▲ An illuminated lantern at a candlelight vigil. Photo courtesy Myclub community board
May 2 marked the two-year anniversary of massive candlelight vigils that swept through the streets of Seoul in the spring of 2008.
The political ramifications of the protest, both on and offline are still felt acutely today. Frank La Rue, a U.N. special reporter on the promotion and protection of the rights to freedom of opinion and expression, warned on May 17 after wrapping up a 12-day inspection on the general status of Korea’s human rights that, “full respect for human rights in the Republic of Korea, particularly the right to freedom of opinion and expression, is diminishing, as courts are more restrictive in their interpretation and implementation of existing laws.”
An example of this was the arrest and acquittal last year of Park Dae Sung, also known as Minerva, his Web handle. Park earned his reputation after predicting the demise of Lehman Brothers and has since enjoyed a phenomenal influence on the Net as a prophet of doom.
Alarmed at the unprecedented scale and speed of the online buzz quickly developing into mass street protests in 2008, the Lee Myung Bak administration oscillated wildly in its reaction throughout the first year of its incumbency, sometimes condemning the candlelight vigils as symptoms of an “infodemic” or promising a more conciliatory approach to online voices.
The protest was basically an angry response to a decision made by the conservative government to import American beef to Korea, potentially infected with mad cow disease, without consultation with the public, although it still remains a mystery among local analysts how it actually came about. Political pundits agree, however, that the candlelight vigil was first triggered by teenage girls, and by lots of them.
Some noted that those teenage girls — and boys — were the offspring of the “386 generation” (a term used in the ’90s to describe the generation then in their 30s who studied in the ’80s and were born in the ’60s). Largely liberal in their political leanings, they were Korea’s baby boomers and warriors of the democracy that led the nation out of the iron grip of military dictators in the 1980s. It is probable that their political concerns were passed on to their children.
The “candle girls” themselves, however, said time and again that they took to the street out of an urgent fear that they would become the first consumers of the imported American beef. Obviously, they said, meat importers would supply school cafeterias with the cheap American beef first, due to their limited budgets.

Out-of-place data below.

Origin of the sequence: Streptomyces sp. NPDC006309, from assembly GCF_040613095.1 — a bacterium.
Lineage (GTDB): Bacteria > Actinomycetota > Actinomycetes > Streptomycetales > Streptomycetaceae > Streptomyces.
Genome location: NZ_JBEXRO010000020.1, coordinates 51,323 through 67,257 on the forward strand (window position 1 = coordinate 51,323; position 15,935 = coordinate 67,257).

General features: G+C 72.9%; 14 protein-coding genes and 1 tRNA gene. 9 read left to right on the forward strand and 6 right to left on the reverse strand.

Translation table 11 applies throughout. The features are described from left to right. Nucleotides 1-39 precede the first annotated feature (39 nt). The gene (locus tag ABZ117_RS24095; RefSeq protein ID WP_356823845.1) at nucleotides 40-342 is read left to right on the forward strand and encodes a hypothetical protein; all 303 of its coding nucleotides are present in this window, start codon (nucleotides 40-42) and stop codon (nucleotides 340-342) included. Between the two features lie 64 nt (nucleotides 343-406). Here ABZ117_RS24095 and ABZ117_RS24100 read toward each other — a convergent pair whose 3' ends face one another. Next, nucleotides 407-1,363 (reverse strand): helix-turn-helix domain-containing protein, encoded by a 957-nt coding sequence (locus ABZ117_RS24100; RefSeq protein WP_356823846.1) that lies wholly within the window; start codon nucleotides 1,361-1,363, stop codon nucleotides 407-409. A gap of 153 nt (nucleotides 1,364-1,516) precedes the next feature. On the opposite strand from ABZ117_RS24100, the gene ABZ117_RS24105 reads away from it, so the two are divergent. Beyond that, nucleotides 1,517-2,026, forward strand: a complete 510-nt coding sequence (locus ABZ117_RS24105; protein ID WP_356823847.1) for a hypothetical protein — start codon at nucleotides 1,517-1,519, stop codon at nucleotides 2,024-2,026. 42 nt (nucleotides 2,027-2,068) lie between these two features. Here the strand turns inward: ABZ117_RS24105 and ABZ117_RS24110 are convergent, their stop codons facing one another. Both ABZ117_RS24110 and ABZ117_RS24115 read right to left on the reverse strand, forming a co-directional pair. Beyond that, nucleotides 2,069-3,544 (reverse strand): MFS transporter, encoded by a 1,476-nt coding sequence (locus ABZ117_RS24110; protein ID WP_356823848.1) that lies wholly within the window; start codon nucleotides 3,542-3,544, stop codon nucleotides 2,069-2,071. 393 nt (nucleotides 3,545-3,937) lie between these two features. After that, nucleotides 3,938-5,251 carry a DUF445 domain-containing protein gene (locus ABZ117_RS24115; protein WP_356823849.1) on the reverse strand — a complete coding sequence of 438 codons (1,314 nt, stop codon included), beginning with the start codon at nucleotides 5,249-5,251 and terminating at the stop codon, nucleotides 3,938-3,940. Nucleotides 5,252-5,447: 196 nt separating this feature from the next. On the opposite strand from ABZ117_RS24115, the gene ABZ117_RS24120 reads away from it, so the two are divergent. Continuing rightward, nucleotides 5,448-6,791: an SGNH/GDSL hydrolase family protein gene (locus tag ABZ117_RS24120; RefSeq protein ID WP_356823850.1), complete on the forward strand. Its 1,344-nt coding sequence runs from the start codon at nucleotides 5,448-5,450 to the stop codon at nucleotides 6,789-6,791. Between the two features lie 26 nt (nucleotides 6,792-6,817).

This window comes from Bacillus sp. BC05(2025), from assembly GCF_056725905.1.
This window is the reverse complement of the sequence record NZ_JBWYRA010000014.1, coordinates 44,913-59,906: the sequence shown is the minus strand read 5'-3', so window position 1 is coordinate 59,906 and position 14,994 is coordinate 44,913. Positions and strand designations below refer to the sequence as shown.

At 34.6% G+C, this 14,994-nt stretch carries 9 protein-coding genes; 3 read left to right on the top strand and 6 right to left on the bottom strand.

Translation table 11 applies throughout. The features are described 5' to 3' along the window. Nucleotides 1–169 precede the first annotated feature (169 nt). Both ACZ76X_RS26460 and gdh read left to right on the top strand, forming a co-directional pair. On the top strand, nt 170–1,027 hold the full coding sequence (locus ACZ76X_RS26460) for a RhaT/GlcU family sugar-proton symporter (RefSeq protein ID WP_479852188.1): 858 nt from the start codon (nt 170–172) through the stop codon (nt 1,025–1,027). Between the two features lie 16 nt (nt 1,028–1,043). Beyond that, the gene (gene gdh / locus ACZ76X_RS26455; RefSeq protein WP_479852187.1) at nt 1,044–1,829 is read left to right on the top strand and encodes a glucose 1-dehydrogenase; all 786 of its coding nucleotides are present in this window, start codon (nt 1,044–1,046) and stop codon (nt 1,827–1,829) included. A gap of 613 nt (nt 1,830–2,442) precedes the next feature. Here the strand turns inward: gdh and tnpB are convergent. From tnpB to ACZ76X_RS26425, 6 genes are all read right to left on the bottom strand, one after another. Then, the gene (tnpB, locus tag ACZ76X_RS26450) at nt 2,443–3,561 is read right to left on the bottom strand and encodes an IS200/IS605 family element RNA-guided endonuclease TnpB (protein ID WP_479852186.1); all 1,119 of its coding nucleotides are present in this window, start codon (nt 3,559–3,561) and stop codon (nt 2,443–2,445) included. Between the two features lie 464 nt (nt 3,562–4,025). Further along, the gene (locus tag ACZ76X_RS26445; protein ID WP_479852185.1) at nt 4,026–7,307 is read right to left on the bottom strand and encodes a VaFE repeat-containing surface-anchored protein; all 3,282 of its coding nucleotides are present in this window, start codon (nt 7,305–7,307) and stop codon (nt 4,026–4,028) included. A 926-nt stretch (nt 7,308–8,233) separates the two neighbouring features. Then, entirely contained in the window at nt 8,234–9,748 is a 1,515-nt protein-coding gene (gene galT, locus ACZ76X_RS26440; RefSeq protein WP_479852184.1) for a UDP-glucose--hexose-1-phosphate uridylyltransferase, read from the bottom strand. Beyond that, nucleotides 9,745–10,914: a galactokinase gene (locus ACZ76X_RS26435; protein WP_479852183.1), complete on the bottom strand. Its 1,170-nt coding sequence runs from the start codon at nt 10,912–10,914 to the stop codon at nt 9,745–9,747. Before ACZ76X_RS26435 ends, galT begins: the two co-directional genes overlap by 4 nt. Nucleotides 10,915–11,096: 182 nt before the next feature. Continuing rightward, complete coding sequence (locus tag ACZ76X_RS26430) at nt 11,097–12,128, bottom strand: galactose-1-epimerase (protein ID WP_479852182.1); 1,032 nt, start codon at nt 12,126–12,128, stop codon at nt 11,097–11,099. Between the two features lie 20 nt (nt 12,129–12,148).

They were plausible scenarios but do not give a sufficient account about how teenage girls were able to communicate with each other and organize the mass protests with such ease and speed.
As an analyst keenly interested in the evolution of technology as a social medium, I cannot help but focus on the use of mobile phones, the most preferred communication device of teenagers who mostly rely on mobile phones for daily exchanges with their friends during school hours, although they also use computers and the Internet heavily.
It is suspected that Net-age teens mostly suffer from short-term memory disorders, to some degree. This is happening due in large part to their almost permanent connection to the Internet, which teens use as their collective brain. When the world of information is just a few key strokes away and readily available, there is no compelling reason to spend your time on rote learning or building memory.
Another prominent trait of Net-age teens discovered from surveys conducted in both sides of the Pacific is that they are more empathetic and well connected to their peers than older age groups.
Well before the mass candlelight vigils last year, Korean teens connected with each other via mobile phones during school days and via the Internet at night, hence forming an interdependent and symbiotic relationship for their daily information queries. To quote evolutionary biologist Richard Dawkins, it was an intelligent variant of “extended phenotypic effect,” realized in the form of a mobile-networked brain.
When a couple of scary stories about mad cow disease slipped into this viral network, they quickly permeated into almost every juvenile brain at the speed of key strokes. Naturally, the rapid dissemination of the unnerving news boosted by the trust and confidence of the teens’ peers was unparalleled in its viral infectious power and the governmental counter media campaign only exacerbated their skepticism.
Which is how the candle girls became a symbol of mass protest in Korea.
ⓒ Jeju Weekly 2009 (http://www.jejuweekly.com)
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